Another important development of the 1990s and 2000-aughts is that designers began creating new design tools, which could be used by designers and non-designers alike. This allowed an unprecedented number of people to begin experimenting with design and the core ideas of design thinking.
Design Thinking Today: 2010-Present
Today, design thinking is finally beginning to gain broad recognition as an essential strategy in traditional design disciplines as well as a variety of other fields, like business. Design thinking is transforming workflows for everyone from amateur designers to corporate design professionals, setting us up for a brighter future.
What are the building blocks of design thinking?
So, how do you become a bona fide design thinker yourself? What training do you need to have under your belt? Luckily, design thinking is based on skills that anyone can develop at any time. To improve your design thinking ability, really hone in on these skills:
Whether you’re designing a building, a menu, a workflow, or something else entirely, one thing is for certain – before you can create a solution, you have to understand the problem. The trickiest part? Sometimes the problem presented to you by the client doesn’t actually get to the heart of the issue. In order to produce a design that delivers a functional and meaningful experience to the end user, you have to start at the beginning.
If possible, start out with end users. Talk to stakeholders, organize a focus group, schedule interviews, or observe users interacting with previous versions of the product. This step is critical to identifying and addressing gaps in the user experience.
For most designers, this is the fun part and the part that comes most naturally – generating creative ideas. To promote creativity, increase human-centeredness, and eliminate biases, use strategies such as:
- Collaboration. Work with a team to ideate. If 2 heads are better than 1, imagine how many solutions you can generate with 3, or 4, or…
- Sticky note ideation. Sticky note ideation is a strategy that lets all members of your team quickly get all of their thoughts out on the table by giving every idea – the good, the bad, and the ugly – its own sticky note.
- Pretotyping. No, that isn’t a typo. Before you pick a solution and prototype it, create an even faster, lower resolution prototype known as a pretotype to help you work out early design kinks and compare different ideas.
After ideating, select a solution that seems to hold a great deal of promise. This isn’t the time to create a full-blown, high-resolution product – you want a prototype that you can manipulate and adjust throughout the testing process if need be. Your goal is to convey the look, feel, and functionality of your design as quickly and easily as possible.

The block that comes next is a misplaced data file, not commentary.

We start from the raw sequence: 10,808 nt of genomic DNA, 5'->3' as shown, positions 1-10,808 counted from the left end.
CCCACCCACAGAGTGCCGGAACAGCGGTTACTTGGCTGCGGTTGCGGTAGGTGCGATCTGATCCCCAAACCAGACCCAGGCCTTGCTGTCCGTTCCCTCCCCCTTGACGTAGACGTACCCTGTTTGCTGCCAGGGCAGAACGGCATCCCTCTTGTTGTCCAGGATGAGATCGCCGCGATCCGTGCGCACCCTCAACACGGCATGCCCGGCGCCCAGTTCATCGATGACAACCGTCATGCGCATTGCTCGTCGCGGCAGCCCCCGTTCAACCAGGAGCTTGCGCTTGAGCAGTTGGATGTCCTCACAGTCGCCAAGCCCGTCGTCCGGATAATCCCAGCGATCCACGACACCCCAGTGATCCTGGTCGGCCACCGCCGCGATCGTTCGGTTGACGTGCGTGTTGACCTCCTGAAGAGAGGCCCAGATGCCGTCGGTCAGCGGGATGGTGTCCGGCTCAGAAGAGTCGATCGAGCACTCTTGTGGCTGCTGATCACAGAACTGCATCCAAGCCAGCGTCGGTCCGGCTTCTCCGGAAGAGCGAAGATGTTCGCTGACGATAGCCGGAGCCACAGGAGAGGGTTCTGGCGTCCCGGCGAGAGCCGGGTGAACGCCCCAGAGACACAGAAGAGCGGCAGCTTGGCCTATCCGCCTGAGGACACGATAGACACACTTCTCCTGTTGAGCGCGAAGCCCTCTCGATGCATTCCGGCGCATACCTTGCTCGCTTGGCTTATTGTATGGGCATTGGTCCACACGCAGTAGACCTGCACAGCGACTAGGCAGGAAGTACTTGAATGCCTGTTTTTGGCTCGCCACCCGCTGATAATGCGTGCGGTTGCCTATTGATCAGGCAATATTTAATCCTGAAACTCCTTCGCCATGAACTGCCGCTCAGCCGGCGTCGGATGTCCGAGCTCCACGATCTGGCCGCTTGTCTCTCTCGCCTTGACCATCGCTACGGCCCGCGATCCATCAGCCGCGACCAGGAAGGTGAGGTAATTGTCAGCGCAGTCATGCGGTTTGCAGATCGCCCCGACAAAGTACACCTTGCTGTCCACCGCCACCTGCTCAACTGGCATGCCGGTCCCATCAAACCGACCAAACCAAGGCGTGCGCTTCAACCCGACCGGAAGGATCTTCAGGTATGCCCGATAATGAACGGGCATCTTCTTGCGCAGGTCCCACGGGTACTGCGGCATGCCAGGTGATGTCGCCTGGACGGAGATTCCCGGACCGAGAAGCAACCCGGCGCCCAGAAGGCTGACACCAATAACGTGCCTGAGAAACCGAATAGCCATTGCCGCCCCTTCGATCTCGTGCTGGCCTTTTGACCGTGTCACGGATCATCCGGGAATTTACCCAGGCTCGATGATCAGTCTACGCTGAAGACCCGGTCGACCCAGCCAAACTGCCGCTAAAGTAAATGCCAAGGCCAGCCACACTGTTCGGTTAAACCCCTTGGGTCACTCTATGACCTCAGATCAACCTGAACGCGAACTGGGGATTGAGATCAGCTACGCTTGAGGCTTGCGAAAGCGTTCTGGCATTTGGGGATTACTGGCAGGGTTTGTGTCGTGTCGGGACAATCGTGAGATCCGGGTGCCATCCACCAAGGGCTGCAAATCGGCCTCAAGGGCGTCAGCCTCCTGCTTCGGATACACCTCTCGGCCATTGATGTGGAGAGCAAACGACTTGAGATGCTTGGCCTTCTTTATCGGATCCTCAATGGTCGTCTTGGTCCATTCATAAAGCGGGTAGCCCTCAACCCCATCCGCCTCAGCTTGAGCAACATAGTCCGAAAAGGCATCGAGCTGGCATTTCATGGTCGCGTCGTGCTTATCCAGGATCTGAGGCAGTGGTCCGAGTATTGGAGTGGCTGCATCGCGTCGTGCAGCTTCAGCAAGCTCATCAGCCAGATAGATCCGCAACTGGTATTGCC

Consider prototyping in the form of:
- Process sketches
This is where the human-centered magic happens. Testing should be a participatory experience involving not just your client but also end users. Encourage participants to interact playfully with your prototype and give genuine feedback. Observe carefully. Once you have gathered all of the information you possibly can, it’s back to the drawing board for another iteration.
How to Boost Your Creative Effectiveness with Design Thinking
Not sure how incorporate all of these building blocks and strategies into your creative process? Don’t worry, we’ve got you covered there, too. Here are our top 3 tools and tips for using design thinking to transform your creative process and boost the effectiveness of your designs.
1. Take advantage of tools for brainstorming and content collaboration
Collaboration is the key to eliminating bias and generating truly human-centered designs. To make the process easier, take advantage of online tools like this brainstorming template from Dropbox. You won’t have to mess around with formatting your brainstorming document because this template for Dropbox Paper gives you everything you need to:
- Capture thoughts quickly
- Invite collaborators to share their ideas
- Co-create in real time with your team
2. Encourage new voices to join the conversation
Remember when we mentioned that collaboration is the key to eliminating bias and creating effective designs? We’re saying it again because it’s super important, and it’s also a really easy way you can adjust your creative process to benefit from design thinking.
If you aren’t already working with a team, simply invite stakeholders or colleagues to work with you at key stages in the design process:
- Brainstorming solutions
- Testing prototypes
- Making decisions about the next iteration of your design
3. Don’t think of failures as failures
Design thinkers believe in rapid iteration. Another way to phrase that? Fail fast, fail often.
Maybe that’s a little bit surprising – after all, nobody wants to mess up. However, it’s important to remember that design thinking is all about constant learning and improving. A failure isn’t really a failure – it’s a valuable piece of information about your design.
The creative process can be tricky to navigate, but understanding the concept of design thinking helps designers become better and more effective creators. What are your design thinking strategies? Let us know in the comments section below!
About the author: Melissa Pallotti is a professional writer, computer geek, and hockey fan based in Pittsburgh. This is a sponsored post for Dropbox. All opinions are my own. Dropbox is not affiliated with nor endorses any other products or services mentioned.